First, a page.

A diary of diaries - 2017
WEDNESDAY 5 JULY
To Somerset House for their exhibition 'Dear Diary: A Celebration of Diaries and their Digital Descendants'. I should have guessed that the Great Diary Project would be behind it - in fact I think I even recognised some of the exhibits from Dr Irving Finkel's core collection, and I half expected to come across some of the diaries kept by my grandfather and uncle, which my mother donated to the archive.
Sometimes I find exhibitions and books about diaries a bit predictable, but there was a great deal here that was new to me ... The idea of cuneiform tablets, with their information on the sun, moon and stars, as the precursor to modern appointments diaries, which still include information on lunar and solar movements - the fact that the word 'diary' in English only dates back to 1581 - and the idea of most diaries being 'paratactic', i.e. giving equal weight to a whole range of diverse subjects, regardless of how important they really are. My favourite such example comes from the diary of Pauline Baynes, illustrator of the Narnia books, who wrote after meeting the author for the first time: 'Met C.S. Lewis. Came home. Made rock cakes.'
SATURDAY 3 JUNE
There was a bookbinders' end-of-term party this afternoon, and our host David brought up the subject of ordinary people's diaries ... 'How many years have to elapse,' he asked, 'before the diaries of ordinary people become interesting?' It turned out that he has several decades' worth of his late aunt's diaries.
One of the other guests inevitably raised the question of what one does with old diaries, so I took the opportunity to mention Irving Finkel and the Great Diary Project. I was pleased to discover how many people there happened to know about Irving and his amazing work.
TUESDAY 18 APRIL
I went to the British Museum today to see their new display 'Moving stories: three journeys', which tells the universal story of the migration of peoples in a very personal way. One of the central exhibits is a sketchbook entitled 'Ali's Boat Diary I', by the Iraqi artist Sadik Kwaish Alfraji, 'which tells the story of a young boy wishing to escape the horrors of present-day Iraq'.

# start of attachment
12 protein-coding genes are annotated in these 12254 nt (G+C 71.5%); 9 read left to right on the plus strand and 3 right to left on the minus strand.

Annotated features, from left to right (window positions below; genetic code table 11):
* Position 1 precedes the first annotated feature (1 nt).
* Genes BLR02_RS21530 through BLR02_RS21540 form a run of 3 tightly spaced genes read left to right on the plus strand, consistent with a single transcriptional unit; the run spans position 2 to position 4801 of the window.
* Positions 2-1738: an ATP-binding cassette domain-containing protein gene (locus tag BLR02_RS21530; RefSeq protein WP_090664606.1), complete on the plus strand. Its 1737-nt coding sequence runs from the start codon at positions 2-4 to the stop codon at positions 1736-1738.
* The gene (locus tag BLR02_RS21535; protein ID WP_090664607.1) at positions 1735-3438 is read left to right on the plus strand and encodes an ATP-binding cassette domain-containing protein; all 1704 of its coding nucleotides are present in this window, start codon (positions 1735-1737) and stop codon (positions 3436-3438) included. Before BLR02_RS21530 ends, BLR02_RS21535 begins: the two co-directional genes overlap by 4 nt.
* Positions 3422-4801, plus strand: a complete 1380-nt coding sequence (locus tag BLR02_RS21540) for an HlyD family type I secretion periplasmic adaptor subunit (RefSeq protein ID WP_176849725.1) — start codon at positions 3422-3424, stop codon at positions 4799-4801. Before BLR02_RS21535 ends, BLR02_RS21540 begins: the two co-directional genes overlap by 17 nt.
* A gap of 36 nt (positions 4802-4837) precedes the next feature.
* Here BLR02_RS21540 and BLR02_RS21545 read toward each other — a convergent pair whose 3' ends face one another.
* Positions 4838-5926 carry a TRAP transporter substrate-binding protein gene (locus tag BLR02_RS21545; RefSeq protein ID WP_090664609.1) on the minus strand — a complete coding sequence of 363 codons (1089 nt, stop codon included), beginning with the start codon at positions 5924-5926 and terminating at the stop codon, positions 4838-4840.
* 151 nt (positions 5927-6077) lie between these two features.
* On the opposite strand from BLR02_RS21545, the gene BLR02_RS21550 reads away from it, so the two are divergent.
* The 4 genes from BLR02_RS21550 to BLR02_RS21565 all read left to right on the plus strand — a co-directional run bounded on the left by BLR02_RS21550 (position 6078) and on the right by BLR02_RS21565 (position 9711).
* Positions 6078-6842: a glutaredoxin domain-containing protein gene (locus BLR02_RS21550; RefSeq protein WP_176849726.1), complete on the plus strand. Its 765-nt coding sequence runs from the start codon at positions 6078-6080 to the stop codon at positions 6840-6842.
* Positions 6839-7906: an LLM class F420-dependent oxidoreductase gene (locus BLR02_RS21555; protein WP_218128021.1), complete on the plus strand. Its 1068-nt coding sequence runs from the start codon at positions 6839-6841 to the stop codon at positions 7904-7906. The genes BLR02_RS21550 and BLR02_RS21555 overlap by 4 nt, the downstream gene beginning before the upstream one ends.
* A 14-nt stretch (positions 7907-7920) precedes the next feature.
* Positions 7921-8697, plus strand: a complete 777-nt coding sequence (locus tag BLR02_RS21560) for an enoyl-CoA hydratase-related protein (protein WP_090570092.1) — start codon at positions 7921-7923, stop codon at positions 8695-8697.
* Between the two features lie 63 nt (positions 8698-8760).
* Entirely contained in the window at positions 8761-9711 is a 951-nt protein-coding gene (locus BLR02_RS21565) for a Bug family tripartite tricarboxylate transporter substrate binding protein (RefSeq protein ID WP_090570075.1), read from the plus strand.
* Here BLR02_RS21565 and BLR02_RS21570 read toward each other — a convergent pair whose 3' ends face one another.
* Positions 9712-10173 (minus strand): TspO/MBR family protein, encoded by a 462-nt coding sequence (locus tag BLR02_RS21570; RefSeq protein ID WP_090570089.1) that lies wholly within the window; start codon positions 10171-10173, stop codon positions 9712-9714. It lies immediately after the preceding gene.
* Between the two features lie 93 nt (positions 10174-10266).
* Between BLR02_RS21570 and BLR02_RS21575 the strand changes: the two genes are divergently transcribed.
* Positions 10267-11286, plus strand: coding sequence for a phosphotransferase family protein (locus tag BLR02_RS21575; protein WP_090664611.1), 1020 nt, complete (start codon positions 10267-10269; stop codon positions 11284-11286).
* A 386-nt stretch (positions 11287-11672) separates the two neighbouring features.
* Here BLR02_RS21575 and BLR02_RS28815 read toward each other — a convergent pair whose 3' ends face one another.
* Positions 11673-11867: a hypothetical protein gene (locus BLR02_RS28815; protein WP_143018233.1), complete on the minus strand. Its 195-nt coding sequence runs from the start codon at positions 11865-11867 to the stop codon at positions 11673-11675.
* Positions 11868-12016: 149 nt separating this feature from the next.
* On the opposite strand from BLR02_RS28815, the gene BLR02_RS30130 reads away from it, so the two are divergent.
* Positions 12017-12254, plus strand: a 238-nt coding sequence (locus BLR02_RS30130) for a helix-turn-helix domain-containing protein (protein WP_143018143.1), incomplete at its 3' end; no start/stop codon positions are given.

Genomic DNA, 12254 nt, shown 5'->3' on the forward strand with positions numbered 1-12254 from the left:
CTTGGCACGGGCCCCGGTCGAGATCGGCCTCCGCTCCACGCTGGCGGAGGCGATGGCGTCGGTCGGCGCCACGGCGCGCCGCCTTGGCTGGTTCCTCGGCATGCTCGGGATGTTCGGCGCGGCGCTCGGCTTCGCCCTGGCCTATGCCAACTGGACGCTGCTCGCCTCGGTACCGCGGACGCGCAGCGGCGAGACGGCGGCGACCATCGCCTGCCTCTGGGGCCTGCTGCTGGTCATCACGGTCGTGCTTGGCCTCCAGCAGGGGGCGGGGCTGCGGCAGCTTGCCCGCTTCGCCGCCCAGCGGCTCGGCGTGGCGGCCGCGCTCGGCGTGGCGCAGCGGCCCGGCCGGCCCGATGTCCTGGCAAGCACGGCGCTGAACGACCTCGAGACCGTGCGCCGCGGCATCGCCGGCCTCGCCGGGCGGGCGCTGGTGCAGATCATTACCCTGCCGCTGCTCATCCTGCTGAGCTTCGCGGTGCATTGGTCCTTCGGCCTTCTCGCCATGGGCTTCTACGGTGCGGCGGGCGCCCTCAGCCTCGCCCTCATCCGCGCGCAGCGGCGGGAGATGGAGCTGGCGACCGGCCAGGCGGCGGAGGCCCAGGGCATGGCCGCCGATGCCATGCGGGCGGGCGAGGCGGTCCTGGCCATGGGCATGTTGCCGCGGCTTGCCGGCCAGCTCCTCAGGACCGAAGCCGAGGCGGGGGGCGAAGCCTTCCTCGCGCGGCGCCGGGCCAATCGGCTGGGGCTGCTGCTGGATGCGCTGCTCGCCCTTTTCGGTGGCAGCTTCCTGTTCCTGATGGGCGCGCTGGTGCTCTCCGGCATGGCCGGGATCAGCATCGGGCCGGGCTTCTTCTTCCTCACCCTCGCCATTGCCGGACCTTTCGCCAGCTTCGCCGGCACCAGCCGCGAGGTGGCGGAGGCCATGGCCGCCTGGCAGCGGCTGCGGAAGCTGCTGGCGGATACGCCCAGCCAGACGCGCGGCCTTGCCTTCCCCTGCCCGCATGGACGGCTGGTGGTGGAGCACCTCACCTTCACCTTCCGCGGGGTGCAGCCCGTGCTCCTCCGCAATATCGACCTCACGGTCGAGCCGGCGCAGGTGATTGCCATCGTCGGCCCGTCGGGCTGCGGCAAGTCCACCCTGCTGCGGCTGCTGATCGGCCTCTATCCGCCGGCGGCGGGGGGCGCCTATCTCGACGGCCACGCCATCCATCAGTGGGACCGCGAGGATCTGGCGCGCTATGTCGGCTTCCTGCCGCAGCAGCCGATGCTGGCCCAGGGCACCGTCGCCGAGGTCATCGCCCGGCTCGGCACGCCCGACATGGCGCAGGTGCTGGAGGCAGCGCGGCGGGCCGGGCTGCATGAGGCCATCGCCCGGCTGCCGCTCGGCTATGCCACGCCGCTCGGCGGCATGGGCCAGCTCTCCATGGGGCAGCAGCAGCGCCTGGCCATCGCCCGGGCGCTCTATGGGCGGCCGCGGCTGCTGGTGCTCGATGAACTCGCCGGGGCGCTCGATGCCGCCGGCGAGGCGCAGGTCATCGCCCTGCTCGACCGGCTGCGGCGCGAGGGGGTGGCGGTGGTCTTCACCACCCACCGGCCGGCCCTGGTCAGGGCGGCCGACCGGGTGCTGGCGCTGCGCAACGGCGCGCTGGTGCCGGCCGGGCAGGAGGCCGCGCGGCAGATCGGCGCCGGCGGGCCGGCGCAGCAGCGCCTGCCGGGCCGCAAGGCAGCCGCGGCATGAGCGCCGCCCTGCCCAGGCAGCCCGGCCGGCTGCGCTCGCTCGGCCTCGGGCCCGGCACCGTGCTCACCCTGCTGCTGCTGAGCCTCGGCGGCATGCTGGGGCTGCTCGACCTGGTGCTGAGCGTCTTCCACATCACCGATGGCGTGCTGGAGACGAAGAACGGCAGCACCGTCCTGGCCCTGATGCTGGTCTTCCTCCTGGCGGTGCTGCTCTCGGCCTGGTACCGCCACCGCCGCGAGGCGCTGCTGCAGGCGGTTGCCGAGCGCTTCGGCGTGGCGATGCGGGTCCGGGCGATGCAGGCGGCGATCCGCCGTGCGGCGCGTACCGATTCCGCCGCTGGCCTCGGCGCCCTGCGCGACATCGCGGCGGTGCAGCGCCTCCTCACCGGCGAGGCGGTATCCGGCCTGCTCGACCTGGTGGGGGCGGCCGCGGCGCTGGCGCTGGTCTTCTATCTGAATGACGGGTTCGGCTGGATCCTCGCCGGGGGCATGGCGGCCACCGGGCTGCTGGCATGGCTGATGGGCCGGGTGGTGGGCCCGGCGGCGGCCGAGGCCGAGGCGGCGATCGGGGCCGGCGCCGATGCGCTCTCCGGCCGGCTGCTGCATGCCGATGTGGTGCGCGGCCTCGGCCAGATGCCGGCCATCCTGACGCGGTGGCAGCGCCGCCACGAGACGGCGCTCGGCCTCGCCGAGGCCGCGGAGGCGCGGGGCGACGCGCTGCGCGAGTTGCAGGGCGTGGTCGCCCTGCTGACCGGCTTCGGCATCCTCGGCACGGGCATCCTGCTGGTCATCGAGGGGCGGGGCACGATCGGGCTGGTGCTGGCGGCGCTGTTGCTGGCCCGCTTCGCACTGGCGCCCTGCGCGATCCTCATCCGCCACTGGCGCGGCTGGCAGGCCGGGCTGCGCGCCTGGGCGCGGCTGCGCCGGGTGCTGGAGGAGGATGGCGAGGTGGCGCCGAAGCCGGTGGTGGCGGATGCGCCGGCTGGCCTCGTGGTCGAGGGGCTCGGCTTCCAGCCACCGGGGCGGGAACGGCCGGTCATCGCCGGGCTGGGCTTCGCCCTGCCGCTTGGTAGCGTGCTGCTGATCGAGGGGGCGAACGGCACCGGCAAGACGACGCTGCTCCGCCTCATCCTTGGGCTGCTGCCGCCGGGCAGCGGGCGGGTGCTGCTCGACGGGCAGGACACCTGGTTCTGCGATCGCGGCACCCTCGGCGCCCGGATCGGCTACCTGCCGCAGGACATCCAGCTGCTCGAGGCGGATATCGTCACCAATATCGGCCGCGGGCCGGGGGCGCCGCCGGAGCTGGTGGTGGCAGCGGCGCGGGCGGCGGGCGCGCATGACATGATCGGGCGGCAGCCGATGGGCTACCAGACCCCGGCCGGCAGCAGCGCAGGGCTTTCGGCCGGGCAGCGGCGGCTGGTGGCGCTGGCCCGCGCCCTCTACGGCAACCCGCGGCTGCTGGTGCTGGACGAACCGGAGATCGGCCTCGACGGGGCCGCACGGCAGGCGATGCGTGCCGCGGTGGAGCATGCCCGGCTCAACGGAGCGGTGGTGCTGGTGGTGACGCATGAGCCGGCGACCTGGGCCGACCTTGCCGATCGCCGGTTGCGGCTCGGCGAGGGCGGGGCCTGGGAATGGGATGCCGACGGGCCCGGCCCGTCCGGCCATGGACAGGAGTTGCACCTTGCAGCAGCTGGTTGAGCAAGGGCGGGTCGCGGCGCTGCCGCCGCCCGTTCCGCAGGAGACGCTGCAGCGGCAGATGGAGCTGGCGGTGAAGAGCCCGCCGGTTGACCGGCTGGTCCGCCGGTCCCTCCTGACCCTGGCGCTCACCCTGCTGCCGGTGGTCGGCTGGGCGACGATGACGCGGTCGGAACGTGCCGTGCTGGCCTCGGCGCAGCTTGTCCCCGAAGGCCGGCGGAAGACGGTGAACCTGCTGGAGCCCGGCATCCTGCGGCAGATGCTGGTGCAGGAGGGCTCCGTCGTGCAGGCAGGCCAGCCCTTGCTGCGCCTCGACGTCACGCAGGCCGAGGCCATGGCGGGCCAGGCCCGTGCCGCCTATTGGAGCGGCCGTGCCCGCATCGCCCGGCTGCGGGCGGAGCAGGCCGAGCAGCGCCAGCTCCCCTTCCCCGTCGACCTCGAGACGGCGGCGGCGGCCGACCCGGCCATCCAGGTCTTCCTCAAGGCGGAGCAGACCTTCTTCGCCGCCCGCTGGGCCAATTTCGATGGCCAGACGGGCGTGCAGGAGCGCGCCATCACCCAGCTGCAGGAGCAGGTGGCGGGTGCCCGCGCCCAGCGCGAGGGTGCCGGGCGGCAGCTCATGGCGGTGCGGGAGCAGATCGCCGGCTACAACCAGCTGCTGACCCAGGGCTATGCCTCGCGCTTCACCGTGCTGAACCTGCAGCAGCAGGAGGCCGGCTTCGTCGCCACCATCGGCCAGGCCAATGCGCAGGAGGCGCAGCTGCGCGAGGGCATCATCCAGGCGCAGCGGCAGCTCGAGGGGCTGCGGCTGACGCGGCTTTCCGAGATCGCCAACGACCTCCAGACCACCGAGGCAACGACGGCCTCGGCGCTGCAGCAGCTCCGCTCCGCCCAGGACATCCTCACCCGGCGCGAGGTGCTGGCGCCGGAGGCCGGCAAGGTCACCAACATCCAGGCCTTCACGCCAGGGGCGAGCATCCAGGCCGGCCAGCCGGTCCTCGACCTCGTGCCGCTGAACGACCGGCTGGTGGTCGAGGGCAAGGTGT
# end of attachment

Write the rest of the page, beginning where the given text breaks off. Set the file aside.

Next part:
I find it interesting that galleries and museums are at the forefront of a strong and new reaction against the mainstream media's hostility towards innocent people fleeing war zones in the Middle East and elsewhere. At the Ben Uri Gallery in north London, for instance, which I visited a couple of weeks ago, the first thing I came across was a bold statement declaring: 'Within the space of two short years the political climate and media opinion influencing it has changed in the free world ... Museums are one of the few public institutions that can stand proud for principles based on truth and fact ... In response to the world we live in, Ben Uri has reassessed its exhibiton programme over the coming years and committed to a series of exhibitions surveying the contribution and input of refugees and immigrants to 20th and 21st century British art.'
It's an amazing legacy - and an inspiring way of looking forward.
SATURDAY 4 MARCH
I discovered the work of the painter Ray Atkins at the Reading Museum today - and also discovered that he's a diarist. Alongside many of the paintings on display are observations he made in his notebook at the time. On 1 September 1969, for instance, while working on his painting 'The quarry, Playhatch, No. 1', he wrote: 'Art must be timless. Sometimes one's worst side says what one has done is old-fashioned - just because it has nothing to do with the art that is in fashion. It's mad! Just because it can exist and say what it has to say at any time. It has nothing to do with 1969. What it has to do with is the first of September and Ray Atkins and a quarry at Playhatch.'
WEDNESDAY 15 FEBRUARY
To Oxford to meet Mike Webb, author of 'From Downing Street to the Trenches', which draws heavily on diaries from the time of the Great War. Afterwards I took the opportunity to ses the new 'Volcanoes' exhibition in the Weston Library, where several manuscript diaries are on display, including Mary Godwin's diary from 1816 - 'the year without a summer'.
It's now known that that year's dreadful weather was caused by the largest volcanic eruption of the last 500 years: the volcano Tambora in Indonesia. Its effects were felt as far away as the shores of Lake Geneva, where Lord Byron, Percy Shelley and Mary Godwin were kept indoors for days on end by the wet dreary weather, and where 'to amuse themselves they wrote ghost stories, and Mary started the work which would become her gothic masterpiece "Frankenstein".'
WEDNESDAY 25 JANUARY
Today would have been Virginia Woolf’s 135th birthday, and on BBC Radio 3 today I heard mezzo-soprano Alice Coote and accompanist Julius Drake performing music from Dominick Argento’s opera ‘A Music of One’s Own: From the Diary of Virginia Woolf’. The libretto consists entirely of words taken from Virginia Woolf’s personal writings, and the opera ends with a setting of a diary entry from March 1941, just before she committed suicide.
And this is an issue that has been much on my mind today, following some heartbreaking news from Australia this morning. RIP Jamie, you sweet-natured, gentle boy – gone from us far too soon.